Facts and benefits of Southern Prickly Ash

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Southern Prickly Ash Quick Facts
Name: Southern Prickly Ash
Scientific Name: Southern Prickly Ash
Origin Native to Southeastern United States
Shapes 6 mm diameter, two valved capsule
Southern prickly ash botanically called Zanthoxylum clava-herculis has other common names such as Toothache tree, Tingle tongue, Hercules’ club, Pepperwood, Percules-club pricklyash, Prickly Ash, Southern Prickly-ash, Fresno Espinoso del Sur, Prickly Ash, Sea Ash, Prickly Yellow Wood, Toothache Tree, Xanthoxylum, Zanthoxylum clava-herculis and Zanthoxylum. Southern Prickly Ash belongs to the genus which consists about 250 species of spiny, evergreen or deciduous trees and shrubs and usually occurs in subtropical and warm temperate regions worldwide. Many species are grown in various parts of world for medicinal, wood and culinary purposes. The tree of Southern Prickly Ash grows upto 10 to 17 m tall. It bears the leaves which are pinnately divided and flowers are small and yellow to green which is then followed by tiny black fruits growing in clusters. It prefers sandy soils and its habitats include pine barens, dry to mesic dunes, woodlands and sandhills.

Prickly ashes possess chelerythrine which is a benzophenanthridine alkaloid and effective anti-inflammatory and anti-microbial activity. Native Americans use it to ease pain of rheumatism and toothache. The oil extracted from herb has xanthoxylin which provides stimulating, cleansing, antirheumatic and diaphoretic properties. It is used to treat various disorders such as painful throats, upset stomachs, skin infections and throbbing muscles. Moreover, bark of Prickly ash is used to promote saliva secretion and treat various health ailments. In the end of 19th century, eclectic doctors use it as a medication for digestive problems and strengthen nervous system and also cures cholera. Herbalists used the bark to cure rheumatic problems and improve body’s ability to counteract various physical problems. North American people chew both berries and bark to alleviate toothaches and rheumatism. Mesquakie used leaves, berries, bark of root and bark of trunk. Berries and bark possess strong expectorants which make it syrup for cough, cure for tuberculosis and hemorrhages.


Southern prickly ash is a shrub or spiny tree which is inherent to Southeastern United States. This spiny tree grows to the height of 10 to 17 meters with distinctive spined thick and corky lumps which are 2 to 3 cm long on bark. It bears leathery and glabrous leaves which are pinnately compound and measures 20 to 30 cm long. It has 7 to 19 leaflets and each leaflet measures about 4 to 5 cm long. Flowers are dioecious, small and white in color with diameter 6 to 8 mm. Fruits is two valved capsule which measures 6 mm in diameter having a rough surface. It has several small black seeds. The tree requires abundant water and sunlight.

Traditional uses

  • It is useful to treat cramps, chronic rheumatic conditions, intermittent claudication and rheumatic symptoms.
  • The berries are useful for circulatory disorders.
  • When the bark and leaves are chewed, it causes numbness of mouth, tongue and teeth which provides relief from toothache.
  • Fruits possess stimulant, diaphoretic properties and is used as a tonic for stomach and digestive ailments.
  • It is useful for ague, fevers and poor circulation.
  • Bark and roots are used to comfort pain due to toothache.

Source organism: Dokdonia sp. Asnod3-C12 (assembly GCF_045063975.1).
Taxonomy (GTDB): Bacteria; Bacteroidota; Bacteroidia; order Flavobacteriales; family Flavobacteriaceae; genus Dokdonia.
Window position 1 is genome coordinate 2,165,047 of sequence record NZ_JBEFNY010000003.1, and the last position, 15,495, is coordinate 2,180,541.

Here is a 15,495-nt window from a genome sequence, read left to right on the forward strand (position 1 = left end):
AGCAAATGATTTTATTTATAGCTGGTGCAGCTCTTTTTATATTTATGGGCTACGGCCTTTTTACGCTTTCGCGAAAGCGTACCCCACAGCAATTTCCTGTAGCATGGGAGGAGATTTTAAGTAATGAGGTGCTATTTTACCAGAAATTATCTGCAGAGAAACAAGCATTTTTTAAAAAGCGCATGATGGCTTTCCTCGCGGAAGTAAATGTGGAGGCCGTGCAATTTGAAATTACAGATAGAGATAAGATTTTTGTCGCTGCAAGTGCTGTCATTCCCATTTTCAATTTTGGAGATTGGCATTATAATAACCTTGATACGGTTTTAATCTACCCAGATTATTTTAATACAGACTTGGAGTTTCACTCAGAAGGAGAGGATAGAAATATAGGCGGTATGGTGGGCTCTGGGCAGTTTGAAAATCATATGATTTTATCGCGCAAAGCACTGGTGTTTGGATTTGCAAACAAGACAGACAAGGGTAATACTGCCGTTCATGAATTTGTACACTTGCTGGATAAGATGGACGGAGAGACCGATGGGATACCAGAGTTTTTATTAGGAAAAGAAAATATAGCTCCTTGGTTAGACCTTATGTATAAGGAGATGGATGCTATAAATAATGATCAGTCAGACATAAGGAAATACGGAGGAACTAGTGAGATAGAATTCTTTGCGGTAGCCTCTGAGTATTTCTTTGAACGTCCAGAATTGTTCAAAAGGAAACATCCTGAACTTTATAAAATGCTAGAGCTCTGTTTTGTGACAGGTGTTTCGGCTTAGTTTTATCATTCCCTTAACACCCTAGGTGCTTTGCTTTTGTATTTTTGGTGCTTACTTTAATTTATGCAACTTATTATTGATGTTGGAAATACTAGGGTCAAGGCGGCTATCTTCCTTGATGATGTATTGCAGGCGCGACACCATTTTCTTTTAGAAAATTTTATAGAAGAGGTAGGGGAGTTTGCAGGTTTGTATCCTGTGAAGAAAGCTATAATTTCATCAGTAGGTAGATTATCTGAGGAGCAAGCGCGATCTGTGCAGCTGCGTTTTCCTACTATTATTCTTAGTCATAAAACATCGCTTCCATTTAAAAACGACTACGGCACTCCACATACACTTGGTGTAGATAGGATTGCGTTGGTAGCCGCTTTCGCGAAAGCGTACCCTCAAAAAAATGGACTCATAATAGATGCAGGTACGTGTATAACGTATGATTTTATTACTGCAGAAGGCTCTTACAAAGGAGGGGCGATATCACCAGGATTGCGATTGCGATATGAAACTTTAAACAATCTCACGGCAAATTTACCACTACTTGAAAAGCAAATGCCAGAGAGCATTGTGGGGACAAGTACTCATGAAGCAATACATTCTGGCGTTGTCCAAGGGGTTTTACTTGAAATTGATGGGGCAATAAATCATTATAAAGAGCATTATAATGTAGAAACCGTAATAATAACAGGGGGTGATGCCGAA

• Chew the bark to promote copious salivation.
  • Rub fruit on skin such as mouth or lips to produce temporary sensation loss.
  • The tincture or tea prepared from bark is used to treat dyspepsia, rheumatism, dysentery, kidney and heart problems.
  • Consume tea prepared from inner bark for treating itchy skin.
  • In United States, it is used for typhoid, chronic rheumatism, impurity of blood and skin diseases.
  • It is used as a tonic for cramps, colic, lethargy and cholera.
  • Powdered bark is used to heal the wounds.
  • Southern prickly ash is helpful for blood circulation problems in fingers and legs, menstrual cramps, sores, toothache, ongoing joint pain and ulcers.
  • Boil the inner bark with root of sarsaparilla and drink it to gain strength during illness.
  • Bark was used by Comanches to treat sore throat, fever and toothache.
  • In 19th century, it is used to stimulate circulatory system and cure arthritis.
  • In Ayurvedic medicine, it is used for headache, toothache, ear and eye conditions, colic, dyspeptic symptoms, fever, diarrhea, worm infestation, asthma, coughs, fever, leprosy and paralysis.
  • The tincture helps to stimulate blood flow to stiff and painful joints and promotes supply of nutrients and oxygen to the areas and eliminates waste products.
  • Combine the decoction with ginger which promotes circulation.
  • It provides relief from gas, diarrhea and tones digestive health.
  • Apply it topically to chronic pelvic inflammatory disease and leg ulcers.
  • In South Africa, it is used as a treatment for rheumatic conditions.
  • Use it internally to heal varicose eczema and skin ulcers.


  • It lowers the absorption of gut iron.
  • It might cause bruising, sun sensitivity and bleeding.
  • It could interfere with cardiac glycoside therapy and blood clotting drugs.
  • It starts menstrual period and harm the pregnancy so, it should not be used by pregnant women.
  • Avoid by breast-feeding women because it causes colic in nursing infant.
  • Southern Prickly Ash might affect liver.
  • Overdoses causes increase cardiac function, salivation and elevation of blood pressure.
  • If used internally, it causes inflammatory stomach conditions.






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